“We welcome the new clarity in roles between Co-ordinators and Verifiers and the developments behind the scenes ensuring the public have someone to reach out to if they do see a suspicious looking insect,” Surrey County Co-ordinator, Helen Worwood says. 12 

“We would like to get to a position of having 3 co-ordinators per division. Some divisions are there already – but some have a way to go. Please read the role outline and get in touch with your divisional Co-ordinator if you are interested and would like a non-committal chat before volunteering.” 

Surrey’s AHAT Co-ordinators 



  • Helen Worwood (Epsom) 


  • Croydon = Anna Slade 
  • Epsom = John Futcher 
  • Farnham = Julie Trice 
  • Guildford = Jonathan Brookhouse 
  • Kingston = Avis Marshall 
  • Reigate = Keith Mackie 
  • Weybridge = Andrew Halstead 
  • Wimbledon = Gareth Morgan 

You can contact the above by clicking on the blue pins on the BBKA’s Online AHAT Map


At the BBKA’s Asian Hornet Conference Jackie Aucott, AH Co-ordinator for Dover & District BKA outlined the way in which the AHAT teams in the area have set up a simple but effective AH monitoring process covering a 300km2 from Hythe to Deal. (Click here to see her presentation), 

The team has worked with both beekeepers and non-beekeeping members from a number of Associations in neighbouring areas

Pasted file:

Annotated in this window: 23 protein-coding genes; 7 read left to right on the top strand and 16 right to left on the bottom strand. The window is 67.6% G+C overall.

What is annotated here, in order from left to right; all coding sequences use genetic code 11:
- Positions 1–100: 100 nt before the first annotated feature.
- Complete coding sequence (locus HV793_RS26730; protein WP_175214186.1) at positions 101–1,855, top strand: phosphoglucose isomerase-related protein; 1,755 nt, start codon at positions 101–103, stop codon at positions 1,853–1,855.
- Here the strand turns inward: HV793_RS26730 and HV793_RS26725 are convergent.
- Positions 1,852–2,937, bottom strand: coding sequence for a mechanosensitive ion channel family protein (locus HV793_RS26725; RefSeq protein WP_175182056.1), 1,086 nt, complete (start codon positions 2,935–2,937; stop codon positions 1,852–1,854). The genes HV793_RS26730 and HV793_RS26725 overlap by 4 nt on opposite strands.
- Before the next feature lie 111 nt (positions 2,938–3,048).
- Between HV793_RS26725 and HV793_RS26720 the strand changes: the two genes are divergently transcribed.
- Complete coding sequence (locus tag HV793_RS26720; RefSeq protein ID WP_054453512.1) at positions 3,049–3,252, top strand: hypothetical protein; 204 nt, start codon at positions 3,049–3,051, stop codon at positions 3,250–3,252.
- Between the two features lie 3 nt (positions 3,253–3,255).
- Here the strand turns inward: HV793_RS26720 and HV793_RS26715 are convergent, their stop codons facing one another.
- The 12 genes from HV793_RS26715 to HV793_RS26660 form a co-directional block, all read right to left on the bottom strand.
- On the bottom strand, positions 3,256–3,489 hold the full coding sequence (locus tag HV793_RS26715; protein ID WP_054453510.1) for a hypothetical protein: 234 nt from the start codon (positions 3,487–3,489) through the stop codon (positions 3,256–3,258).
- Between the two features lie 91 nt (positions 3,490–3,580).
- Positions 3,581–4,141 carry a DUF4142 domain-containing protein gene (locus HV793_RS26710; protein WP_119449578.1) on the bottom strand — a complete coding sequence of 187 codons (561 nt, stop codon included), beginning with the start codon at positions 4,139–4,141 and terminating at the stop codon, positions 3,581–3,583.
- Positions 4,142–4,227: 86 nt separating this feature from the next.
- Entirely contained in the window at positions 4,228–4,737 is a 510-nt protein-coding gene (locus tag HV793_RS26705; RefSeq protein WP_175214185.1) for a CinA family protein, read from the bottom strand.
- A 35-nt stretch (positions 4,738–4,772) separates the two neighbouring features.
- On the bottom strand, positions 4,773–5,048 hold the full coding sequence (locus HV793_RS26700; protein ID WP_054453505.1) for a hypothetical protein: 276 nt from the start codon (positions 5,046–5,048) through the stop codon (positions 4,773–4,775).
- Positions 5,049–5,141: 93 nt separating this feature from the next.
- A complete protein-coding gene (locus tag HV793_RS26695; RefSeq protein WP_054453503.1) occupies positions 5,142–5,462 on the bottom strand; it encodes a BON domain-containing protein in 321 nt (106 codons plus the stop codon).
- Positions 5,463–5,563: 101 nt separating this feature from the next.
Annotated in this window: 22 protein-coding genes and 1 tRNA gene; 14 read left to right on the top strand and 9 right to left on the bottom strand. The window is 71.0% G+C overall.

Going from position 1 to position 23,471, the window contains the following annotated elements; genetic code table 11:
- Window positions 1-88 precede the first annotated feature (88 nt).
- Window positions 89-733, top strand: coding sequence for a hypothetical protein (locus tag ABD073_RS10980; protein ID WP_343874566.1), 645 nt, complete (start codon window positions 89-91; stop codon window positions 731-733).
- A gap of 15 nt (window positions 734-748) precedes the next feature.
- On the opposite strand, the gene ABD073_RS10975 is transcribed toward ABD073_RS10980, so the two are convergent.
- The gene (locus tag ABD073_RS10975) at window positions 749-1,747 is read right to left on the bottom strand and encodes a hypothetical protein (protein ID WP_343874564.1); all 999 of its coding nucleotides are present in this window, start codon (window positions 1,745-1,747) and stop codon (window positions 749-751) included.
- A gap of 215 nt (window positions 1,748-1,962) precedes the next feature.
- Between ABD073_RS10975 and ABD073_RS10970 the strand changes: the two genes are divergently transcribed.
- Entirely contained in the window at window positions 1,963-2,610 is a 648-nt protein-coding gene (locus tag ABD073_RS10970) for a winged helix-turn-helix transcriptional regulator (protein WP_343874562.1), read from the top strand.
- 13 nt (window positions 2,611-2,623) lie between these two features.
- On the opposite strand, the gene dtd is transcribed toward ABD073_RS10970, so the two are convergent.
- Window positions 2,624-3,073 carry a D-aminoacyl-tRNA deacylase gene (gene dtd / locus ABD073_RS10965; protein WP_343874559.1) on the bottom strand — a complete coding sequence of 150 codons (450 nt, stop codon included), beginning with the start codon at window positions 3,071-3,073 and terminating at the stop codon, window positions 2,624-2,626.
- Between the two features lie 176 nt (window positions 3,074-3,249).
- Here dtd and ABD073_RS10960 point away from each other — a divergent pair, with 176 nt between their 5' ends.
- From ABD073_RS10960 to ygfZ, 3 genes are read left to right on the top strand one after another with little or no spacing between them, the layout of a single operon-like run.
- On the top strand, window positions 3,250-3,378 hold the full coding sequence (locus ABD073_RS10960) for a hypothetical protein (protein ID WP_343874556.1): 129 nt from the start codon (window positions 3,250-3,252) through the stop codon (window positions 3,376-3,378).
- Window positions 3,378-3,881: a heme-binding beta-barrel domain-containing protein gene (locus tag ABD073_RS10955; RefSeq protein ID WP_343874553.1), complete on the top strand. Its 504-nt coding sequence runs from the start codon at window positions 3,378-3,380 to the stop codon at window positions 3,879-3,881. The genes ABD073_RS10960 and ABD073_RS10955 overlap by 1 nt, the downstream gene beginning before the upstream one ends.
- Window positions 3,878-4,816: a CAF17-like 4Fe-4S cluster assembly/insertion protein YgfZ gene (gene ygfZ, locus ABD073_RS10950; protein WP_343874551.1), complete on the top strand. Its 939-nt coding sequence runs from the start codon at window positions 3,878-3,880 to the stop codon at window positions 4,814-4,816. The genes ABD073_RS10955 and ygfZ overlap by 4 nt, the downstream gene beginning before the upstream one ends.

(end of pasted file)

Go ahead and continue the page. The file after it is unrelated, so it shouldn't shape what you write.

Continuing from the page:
The approach divides the monitoring area into 1km2 packets using simple techniques based on the Ordinance Survey App, taped-up OS Maps, a Sellotape ring – and a roaming volunteer who single handedly set and monitored more than 50 traps across the region to fill the gaps! 13 

There were 52 AH nests cleared in Kent – 35 in the DDBKA area alone – including 10 nest which probably would have been missed if the approach had not been taken. 

Surrey AHATS who have watched the presentation have recognised the value of the approach to monitoring outlined by Jackie. 

“We realised in our monitoring exercise last year how much overlap there was in our divisional membership areas,” says Helen Worwood. “A small working party are going to gather with some maps and membership lists to see if we can prepare a 1km2 grid plan for monitoring. So that we are ready for any alert that comes in across Surrey this summer.” 

Any Cartophiles out there? Helen would love to hear from you to join this working party. Email her at: helenworwood@ntlworld.com 

  1. Local Update – Epsom 

Epsom Members attending February’s Club Meeting were treated to a discussion led by John Futcher, Epsom AH Co-ordinator, on the Asian Hornet and the latest updates on the work being done to monitor and contain its spread. 

John also took Members in a walk-through of the BBKA’s Asian Hornet Training Exercise. (The training exercise is publicly available as an education and public awareness tool – so members were encouraged to spread the word to family and friends.) 

John is calling out to both beekeeping and non-beekeeping members to contact him if they are interested in becoming Epsom Verifiers assisting him locally in the investigation of reported sightings of an Asian Hornet. Email him at: john.futcher@btopenworld.com